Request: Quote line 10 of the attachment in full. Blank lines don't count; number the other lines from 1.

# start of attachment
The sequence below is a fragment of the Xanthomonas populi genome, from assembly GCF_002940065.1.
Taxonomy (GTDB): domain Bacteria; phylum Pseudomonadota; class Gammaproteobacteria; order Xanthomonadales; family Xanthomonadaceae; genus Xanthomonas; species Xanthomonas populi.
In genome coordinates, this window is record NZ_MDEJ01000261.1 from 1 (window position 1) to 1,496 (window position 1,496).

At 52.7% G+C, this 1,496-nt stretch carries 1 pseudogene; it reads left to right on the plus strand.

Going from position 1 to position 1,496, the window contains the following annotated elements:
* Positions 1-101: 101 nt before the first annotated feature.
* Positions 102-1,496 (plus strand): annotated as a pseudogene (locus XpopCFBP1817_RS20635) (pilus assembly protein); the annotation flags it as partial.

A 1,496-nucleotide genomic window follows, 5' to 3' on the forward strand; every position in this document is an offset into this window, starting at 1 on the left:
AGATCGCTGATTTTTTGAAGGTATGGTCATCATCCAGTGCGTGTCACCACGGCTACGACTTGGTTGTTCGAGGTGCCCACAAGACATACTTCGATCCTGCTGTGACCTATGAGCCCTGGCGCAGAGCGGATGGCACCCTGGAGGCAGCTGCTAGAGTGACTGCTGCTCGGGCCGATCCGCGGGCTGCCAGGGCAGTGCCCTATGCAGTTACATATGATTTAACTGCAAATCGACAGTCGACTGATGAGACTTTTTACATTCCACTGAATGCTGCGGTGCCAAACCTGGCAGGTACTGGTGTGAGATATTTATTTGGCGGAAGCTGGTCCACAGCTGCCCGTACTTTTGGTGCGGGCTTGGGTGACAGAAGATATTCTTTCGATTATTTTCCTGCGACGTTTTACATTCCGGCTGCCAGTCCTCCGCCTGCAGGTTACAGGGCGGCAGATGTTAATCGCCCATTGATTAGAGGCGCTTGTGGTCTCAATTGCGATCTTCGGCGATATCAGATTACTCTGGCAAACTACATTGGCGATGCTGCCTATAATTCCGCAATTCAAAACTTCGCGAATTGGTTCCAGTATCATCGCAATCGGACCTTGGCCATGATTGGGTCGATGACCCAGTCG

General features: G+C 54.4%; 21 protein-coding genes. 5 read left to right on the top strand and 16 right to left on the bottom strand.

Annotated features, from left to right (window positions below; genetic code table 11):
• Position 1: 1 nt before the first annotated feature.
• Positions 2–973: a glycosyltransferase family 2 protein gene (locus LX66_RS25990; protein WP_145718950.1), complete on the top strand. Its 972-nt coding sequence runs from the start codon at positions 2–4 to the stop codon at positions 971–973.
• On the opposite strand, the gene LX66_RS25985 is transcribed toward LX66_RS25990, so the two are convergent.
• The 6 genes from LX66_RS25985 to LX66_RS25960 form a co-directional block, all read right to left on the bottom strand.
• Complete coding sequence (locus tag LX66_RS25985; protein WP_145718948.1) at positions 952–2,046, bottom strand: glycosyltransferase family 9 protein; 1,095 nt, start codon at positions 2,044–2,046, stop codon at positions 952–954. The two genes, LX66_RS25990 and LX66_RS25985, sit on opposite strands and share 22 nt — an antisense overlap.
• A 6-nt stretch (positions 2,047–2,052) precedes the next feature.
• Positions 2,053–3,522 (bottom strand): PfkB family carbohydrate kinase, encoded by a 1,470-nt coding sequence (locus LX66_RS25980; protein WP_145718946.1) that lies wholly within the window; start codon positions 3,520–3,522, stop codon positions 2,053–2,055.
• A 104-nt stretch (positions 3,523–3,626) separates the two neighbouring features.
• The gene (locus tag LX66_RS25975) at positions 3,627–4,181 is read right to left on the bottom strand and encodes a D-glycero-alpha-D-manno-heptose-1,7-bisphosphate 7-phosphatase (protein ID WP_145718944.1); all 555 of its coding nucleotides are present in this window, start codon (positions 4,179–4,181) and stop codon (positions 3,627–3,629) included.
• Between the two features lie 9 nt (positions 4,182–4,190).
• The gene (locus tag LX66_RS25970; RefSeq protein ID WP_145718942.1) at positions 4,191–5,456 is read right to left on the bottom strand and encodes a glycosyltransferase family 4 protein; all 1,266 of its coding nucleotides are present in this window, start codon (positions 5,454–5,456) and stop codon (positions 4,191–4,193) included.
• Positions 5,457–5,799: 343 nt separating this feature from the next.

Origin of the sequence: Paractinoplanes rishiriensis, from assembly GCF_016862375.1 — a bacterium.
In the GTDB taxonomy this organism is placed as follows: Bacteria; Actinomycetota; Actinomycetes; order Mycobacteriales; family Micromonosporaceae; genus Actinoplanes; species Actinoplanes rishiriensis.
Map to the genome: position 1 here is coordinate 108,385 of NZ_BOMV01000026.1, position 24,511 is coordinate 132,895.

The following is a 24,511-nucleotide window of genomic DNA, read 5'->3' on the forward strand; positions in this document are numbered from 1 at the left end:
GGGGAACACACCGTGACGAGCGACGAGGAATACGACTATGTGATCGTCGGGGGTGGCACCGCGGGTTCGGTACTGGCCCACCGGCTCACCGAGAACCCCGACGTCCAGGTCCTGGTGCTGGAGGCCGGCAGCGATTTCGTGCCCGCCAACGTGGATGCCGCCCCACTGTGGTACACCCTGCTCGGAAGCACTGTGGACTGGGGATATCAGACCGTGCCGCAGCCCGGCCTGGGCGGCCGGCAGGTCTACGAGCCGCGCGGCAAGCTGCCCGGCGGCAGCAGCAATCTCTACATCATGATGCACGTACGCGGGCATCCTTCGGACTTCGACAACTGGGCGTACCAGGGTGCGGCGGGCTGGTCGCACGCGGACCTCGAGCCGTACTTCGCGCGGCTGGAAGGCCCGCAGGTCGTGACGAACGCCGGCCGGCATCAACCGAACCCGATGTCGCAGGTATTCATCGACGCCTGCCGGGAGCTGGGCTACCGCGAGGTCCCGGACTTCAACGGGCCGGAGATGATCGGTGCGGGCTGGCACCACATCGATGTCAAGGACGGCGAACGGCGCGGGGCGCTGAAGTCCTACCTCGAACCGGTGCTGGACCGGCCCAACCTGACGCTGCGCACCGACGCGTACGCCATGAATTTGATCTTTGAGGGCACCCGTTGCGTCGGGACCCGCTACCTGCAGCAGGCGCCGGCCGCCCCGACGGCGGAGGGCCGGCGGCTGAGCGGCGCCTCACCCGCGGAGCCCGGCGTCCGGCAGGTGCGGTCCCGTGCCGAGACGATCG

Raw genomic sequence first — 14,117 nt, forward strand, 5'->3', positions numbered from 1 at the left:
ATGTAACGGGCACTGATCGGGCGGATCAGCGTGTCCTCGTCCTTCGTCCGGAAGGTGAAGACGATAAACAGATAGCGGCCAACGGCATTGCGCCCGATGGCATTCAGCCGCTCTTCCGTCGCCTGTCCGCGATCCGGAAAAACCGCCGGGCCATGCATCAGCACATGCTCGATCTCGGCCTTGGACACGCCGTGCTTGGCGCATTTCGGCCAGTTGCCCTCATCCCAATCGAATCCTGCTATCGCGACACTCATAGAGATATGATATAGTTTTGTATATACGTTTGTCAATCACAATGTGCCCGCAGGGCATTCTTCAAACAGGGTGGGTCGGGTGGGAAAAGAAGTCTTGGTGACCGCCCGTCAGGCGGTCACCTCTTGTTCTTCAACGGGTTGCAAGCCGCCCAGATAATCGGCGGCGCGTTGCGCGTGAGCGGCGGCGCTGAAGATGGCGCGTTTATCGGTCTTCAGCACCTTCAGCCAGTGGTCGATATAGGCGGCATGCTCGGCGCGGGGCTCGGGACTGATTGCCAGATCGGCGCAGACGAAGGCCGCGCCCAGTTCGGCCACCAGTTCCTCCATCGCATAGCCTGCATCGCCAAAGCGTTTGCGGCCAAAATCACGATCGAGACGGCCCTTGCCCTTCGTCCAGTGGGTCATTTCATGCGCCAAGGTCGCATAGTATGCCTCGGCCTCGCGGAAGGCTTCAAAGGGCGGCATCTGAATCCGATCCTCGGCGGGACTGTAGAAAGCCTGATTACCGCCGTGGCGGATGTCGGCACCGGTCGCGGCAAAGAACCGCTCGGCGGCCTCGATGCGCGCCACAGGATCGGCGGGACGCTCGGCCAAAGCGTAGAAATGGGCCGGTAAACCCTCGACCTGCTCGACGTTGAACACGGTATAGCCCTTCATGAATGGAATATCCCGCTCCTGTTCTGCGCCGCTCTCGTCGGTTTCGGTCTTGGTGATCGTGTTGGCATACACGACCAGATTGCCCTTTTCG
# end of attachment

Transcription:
General features: G+C 54.4%; 21 protein-coding genes. 5 read left to right on the top strand and 16 right to left on the bottom strand.